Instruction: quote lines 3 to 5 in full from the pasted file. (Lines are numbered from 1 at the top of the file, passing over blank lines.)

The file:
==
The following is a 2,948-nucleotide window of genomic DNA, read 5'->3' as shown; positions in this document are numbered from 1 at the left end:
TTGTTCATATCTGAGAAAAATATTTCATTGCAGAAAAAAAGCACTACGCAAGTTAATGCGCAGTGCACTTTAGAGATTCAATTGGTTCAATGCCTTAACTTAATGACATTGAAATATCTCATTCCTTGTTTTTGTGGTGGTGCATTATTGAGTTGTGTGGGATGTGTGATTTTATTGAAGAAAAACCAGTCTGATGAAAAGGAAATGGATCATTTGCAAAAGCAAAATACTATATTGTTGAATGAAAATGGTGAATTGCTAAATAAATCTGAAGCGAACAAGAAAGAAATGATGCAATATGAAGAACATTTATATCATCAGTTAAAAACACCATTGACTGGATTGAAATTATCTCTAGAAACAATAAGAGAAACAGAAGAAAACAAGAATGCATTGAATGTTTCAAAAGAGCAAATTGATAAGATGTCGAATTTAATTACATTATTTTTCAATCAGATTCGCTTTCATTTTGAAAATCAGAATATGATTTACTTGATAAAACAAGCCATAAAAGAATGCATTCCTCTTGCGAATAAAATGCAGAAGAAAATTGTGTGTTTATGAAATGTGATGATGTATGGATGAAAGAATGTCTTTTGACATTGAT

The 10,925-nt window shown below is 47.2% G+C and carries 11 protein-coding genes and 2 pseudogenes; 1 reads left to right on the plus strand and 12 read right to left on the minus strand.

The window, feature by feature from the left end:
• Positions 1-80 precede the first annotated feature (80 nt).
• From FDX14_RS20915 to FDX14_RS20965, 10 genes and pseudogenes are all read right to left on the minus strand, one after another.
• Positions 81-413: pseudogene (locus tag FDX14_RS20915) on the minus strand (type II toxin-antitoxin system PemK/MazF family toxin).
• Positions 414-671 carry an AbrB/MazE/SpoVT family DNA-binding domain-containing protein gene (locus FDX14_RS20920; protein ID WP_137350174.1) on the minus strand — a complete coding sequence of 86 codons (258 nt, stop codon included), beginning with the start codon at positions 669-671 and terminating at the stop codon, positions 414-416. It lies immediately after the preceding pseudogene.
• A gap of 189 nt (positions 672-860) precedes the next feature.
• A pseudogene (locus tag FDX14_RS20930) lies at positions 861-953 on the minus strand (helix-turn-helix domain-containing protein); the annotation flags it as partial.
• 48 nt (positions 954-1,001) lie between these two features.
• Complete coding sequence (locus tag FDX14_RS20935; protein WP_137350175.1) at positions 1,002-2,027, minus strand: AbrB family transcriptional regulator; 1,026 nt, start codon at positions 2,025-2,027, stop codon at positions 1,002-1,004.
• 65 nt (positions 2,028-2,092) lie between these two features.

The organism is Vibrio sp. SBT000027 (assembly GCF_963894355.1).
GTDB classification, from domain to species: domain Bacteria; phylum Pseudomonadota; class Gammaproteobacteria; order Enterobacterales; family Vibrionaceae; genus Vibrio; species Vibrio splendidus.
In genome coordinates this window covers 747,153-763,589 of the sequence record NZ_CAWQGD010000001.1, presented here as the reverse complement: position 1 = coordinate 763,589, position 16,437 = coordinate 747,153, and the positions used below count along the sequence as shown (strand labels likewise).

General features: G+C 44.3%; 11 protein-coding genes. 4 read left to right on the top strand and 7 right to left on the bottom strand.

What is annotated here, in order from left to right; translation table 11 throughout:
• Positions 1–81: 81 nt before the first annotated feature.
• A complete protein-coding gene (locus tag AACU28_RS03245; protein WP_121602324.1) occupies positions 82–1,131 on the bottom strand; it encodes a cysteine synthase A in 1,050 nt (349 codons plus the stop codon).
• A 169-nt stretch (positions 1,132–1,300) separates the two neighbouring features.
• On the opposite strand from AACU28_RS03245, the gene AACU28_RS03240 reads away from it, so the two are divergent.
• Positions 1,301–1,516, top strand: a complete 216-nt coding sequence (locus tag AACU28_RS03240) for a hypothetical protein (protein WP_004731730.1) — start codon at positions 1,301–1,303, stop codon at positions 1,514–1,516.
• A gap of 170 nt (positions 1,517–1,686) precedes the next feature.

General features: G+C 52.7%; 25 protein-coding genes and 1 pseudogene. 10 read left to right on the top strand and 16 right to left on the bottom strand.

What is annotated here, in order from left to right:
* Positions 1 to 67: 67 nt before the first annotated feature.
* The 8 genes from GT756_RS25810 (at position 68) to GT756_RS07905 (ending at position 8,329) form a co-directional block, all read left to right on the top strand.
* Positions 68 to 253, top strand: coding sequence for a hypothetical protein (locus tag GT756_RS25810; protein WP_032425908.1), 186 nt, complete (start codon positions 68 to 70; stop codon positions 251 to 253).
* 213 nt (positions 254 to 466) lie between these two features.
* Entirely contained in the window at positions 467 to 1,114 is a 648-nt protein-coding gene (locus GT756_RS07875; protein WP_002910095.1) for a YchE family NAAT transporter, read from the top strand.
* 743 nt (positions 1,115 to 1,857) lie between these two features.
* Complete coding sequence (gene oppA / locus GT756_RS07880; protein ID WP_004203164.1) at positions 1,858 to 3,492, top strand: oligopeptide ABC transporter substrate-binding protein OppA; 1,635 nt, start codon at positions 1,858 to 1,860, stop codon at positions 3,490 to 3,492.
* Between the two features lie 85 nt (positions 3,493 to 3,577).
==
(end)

The 10,925-nt window shown below is 47.2% G+C and carries 11 protein-coding genes and 2 pseudogenes; 1 reads left to right on the plus strand and 12 read right to left on the minus strand.

The window, feature by feature from the left end:
• Positions 1-80 precede the first annotated feature (80 nt).